Oh, and we can’t buy nuclear Subs from the USA – that one’s a non-starter, for many reasons. Sorry!
  7. 1. Reward them better so we get higher quality indivisduals; the project we are working alongside has 3 types; the very young and inexperienced, the middleaged, have been there for ever and couldn't organise a piss up in a brewery or the passed over ex-soldier who was passed over for a very good reason. Any good ones invariably leave to get a better paid job or are promted out the project into somting more exciting.

    2. Stop managing all project as stove pipes, defence is full of equipment that cannot use the same spares, fuel ammo, software as the kit it works alongside, probably costing us £££s. It also keeps another load more of DE&S in employment than we would need if we were more intelligent in our approach.

    3. Employ people whio are better at standing up to Industry and getting more recompense when things start to increase in time or cost. And yes I do know that this is not all indusrties fault and that the MoD has a lrge part of the blame in this.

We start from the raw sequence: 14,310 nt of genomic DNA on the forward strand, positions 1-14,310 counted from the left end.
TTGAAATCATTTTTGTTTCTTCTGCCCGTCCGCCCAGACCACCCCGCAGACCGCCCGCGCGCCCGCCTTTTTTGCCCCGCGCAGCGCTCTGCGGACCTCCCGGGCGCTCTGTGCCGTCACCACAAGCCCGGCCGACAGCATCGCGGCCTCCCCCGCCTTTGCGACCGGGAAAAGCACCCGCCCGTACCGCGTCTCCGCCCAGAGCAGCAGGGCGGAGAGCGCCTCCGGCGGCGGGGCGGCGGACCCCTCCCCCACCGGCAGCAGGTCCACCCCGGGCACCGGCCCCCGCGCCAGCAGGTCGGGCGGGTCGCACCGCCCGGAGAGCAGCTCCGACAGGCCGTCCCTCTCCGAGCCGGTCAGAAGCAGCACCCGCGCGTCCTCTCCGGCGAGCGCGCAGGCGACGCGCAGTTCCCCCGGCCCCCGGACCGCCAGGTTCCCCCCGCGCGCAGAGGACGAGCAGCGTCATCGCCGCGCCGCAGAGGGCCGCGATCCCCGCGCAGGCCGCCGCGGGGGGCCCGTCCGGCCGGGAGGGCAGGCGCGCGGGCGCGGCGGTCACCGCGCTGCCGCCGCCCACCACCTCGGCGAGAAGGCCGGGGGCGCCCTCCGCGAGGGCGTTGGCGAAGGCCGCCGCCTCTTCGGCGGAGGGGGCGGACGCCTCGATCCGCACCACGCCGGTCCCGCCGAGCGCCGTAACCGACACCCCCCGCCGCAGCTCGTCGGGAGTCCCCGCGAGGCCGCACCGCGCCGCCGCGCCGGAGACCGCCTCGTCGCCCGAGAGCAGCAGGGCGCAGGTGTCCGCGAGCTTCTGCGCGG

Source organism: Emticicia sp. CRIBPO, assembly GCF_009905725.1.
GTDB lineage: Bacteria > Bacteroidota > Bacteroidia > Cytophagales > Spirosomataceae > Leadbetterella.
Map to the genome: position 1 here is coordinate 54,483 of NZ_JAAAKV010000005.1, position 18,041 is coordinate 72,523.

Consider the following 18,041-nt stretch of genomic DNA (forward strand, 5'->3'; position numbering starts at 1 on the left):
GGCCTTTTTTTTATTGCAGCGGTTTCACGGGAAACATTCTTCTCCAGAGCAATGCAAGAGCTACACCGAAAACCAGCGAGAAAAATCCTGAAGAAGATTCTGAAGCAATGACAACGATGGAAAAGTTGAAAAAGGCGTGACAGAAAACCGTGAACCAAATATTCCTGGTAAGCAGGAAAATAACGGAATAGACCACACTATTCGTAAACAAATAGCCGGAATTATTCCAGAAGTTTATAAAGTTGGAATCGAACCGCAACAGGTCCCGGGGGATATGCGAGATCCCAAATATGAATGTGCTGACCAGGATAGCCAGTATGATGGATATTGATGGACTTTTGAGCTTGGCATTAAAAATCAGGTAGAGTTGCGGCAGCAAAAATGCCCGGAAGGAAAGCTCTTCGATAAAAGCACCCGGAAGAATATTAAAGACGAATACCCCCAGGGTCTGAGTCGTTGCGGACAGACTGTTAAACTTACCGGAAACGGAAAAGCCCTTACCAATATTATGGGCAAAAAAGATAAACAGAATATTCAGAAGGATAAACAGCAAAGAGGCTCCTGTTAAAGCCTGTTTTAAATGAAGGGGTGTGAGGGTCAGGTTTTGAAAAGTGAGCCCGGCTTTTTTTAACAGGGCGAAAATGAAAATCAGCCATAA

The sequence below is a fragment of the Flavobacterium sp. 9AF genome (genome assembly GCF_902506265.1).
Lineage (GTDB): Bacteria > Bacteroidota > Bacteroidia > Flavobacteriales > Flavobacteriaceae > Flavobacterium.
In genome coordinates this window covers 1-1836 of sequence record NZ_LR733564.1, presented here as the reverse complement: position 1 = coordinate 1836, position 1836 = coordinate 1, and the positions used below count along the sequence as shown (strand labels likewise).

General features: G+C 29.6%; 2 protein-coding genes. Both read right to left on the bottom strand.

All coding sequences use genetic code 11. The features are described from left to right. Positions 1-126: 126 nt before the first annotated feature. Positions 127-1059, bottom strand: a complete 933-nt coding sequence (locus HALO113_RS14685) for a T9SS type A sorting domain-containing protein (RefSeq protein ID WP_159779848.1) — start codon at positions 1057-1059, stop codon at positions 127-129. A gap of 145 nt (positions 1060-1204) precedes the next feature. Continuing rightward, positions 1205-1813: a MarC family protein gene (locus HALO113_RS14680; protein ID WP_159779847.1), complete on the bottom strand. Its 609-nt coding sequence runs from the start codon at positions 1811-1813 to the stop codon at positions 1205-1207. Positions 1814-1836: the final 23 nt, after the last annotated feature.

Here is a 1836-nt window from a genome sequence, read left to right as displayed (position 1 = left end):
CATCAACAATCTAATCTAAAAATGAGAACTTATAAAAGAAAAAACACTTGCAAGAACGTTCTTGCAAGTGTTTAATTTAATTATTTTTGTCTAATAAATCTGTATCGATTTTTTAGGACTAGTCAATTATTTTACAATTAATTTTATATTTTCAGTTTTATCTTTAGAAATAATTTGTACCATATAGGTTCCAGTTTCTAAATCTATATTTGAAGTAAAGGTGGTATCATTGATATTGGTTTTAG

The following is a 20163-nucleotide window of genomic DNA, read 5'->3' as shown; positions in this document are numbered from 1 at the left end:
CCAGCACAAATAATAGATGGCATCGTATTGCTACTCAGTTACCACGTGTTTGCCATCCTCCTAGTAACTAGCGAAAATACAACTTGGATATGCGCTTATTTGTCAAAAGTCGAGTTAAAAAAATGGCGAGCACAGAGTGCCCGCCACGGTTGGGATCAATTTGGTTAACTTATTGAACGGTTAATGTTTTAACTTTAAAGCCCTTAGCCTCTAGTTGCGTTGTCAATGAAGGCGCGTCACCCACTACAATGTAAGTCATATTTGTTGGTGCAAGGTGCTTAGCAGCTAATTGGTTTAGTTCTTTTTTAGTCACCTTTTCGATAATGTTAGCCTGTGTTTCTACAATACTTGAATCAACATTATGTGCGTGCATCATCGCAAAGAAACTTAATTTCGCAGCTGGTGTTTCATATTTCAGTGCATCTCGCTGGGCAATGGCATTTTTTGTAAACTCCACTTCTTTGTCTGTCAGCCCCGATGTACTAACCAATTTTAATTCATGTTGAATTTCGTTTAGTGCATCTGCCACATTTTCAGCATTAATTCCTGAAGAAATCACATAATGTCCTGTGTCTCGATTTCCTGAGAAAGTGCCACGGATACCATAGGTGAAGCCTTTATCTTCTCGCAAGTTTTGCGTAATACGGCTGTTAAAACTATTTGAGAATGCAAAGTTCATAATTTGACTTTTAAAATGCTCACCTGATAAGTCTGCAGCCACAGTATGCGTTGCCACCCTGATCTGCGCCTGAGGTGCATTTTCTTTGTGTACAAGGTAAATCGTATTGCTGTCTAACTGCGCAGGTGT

• Like Like x 1

  8. But are they valid reasons or just self serving excuses, because to me the only valid reason would be the US won't sell them, which I doubt since they sell us the missiles.
  9. Some very good points above.

    I would agree that good, consistant leadership is key, and especially in the case of the military SO2/SO1/Project Team Leader. The current process of rushed (or non-existant) handover, followed by a year-long learning exercise, hurried decision-making then handover is doing no-one any favours. We need the right people for the job (and I contend that many 1/2 ROs recommendaing their subjects for procurement do not know what that is), to stay in post for the right length of time...and we need an MS process that does not penalise them for staying in one place to get a job done.

    I would also suggest that 'smart procurement'has engendered a culture of doing only what it says on the 'requirements' tin - to time and cost - without any incentive to add value by asking "is this really what we need?" or "could we do better?"